By Laura Whitmore
As you may have heard, the SAT is going digital in 2024. This is the fourth time the test has changed since I took it in high school in 2002! It will be important to strategize during this uncertain time of transition. Towards the end of this blog post, I will offer current 8th and 9th graders suggestions for how to handle the new upcoming changes to the SAT.
Features of the New Digital SAT:
The test will be shorter (2 hours instead of 3). One hour will be math; one hour will be English.
Long reading and writing passages with 10+ questions will be replaced by shorter 3-5 sentence passages with one question each.
It is adaptive, which means that the difficulty level of the questions given to the student will be based on how well the student is performing during the test.
Say “goodbye” to the no calculator math section; your son or daughter can use a calculator on the entire math portion of the new test.
An on-screen calculator will be provided, but you can still use your own.
An on-screen clock will be provided for time management.
You can use your own device to take the test. However, you cannot take the test from home. CollegeBoard asserts that they will offer more test dates in schools.
Who will this impact?
Current 9th graders and younger. If your son or daughter is in 9th grade, they will be the first class to take the digital SAT.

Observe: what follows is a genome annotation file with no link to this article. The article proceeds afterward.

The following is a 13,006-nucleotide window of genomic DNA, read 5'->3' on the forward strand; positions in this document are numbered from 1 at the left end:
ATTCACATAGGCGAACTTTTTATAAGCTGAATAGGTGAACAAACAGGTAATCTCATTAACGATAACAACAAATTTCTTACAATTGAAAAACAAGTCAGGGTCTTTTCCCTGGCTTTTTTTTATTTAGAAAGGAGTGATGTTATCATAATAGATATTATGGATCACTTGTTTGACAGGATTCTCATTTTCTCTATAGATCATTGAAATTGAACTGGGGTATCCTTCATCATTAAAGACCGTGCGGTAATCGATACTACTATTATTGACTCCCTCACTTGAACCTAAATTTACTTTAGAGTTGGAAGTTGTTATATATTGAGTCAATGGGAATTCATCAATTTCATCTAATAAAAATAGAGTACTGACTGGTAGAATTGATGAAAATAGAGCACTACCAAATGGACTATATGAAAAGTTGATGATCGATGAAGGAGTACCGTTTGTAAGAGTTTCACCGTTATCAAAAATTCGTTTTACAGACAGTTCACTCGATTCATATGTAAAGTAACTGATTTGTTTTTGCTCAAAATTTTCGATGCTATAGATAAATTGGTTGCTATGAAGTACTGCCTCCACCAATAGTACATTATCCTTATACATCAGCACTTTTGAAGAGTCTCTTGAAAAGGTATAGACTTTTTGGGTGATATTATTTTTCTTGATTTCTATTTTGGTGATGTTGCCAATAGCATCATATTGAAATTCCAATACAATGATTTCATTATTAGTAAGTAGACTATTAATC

What should your child do?
If your child is currently in 9th grade, I would recommend that they prep starting in the spring of their sophomore year and finish by December 2023. Prepping BEFORE the new digital test releases is strategic: we know the format and content of the paper test AND we have a plethora of practice tests to use. Embarking on the digital SAT is entering into a world of the unknown; it is tougher to prep for a new test. After your son or daughter takes the paper version in 2023, they can then try the digital one in 2024 to see if it moves the needle with their score (optional).
Current 8th graders or younger (class of 2026 and beyond) can consider the new SAT, but there is risk with a new test format before we have ample information to support quality prep for it. I’d advise current 8th graders to plan on taking the ACT, provided its format remains consistent between now and then.